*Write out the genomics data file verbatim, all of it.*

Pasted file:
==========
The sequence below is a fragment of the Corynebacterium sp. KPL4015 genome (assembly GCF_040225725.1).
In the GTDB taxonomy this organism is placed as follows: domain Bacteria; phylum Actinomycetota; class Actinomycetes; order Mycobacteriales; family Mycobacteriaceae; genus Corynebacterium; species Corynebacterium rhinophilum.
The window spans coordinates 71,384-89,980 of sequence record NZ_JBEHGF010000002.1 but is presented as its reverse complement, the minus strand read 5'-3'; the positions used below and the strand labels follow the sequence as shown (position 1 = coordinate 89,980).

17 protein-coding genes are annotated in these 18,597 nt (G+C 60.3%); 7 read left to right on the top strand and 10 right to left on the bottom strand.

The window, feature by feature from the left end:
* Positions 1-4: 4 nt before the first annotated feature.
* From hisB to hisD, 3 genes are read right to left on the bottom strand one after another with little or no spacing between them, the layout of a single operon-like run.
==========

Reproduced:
The sequence below is a fragment of the Corynebacterium sp. KPL4015 genome (assembly GCF_040225725.1).
In the GTDB taxonomy this organism is placed as follows: domain Bacteria; phylum Actinomycetota; class Actinomycetes; order Mycobacteriales; family Mycobacteriaceae; genus Corynebacterium; species Corynebacterium rhinophilum.
The window spans coordinates 71,384-89,980 of sequence record NZ_JBEHGF010000002.1 but is presented as its reverse complement, the minus strand read 5'-3'; the positions used below and the strand labels follow the sequence as shown (position 1 = coordinate 89,980).

17 protein-coding genes are annotated in these 18,597 nt (G+C 60.3%); 7 read left to right on the top strand and 10 right to left on the bottom strand.

The window, feature by feature from the left end:
* Positions 1-4: 4 nt before the first annotated feature.
* From hisB to hisD, 3 genes are read right to left on the bottom strand one after another with little or no spacing between them, the layout of a single operon-like run.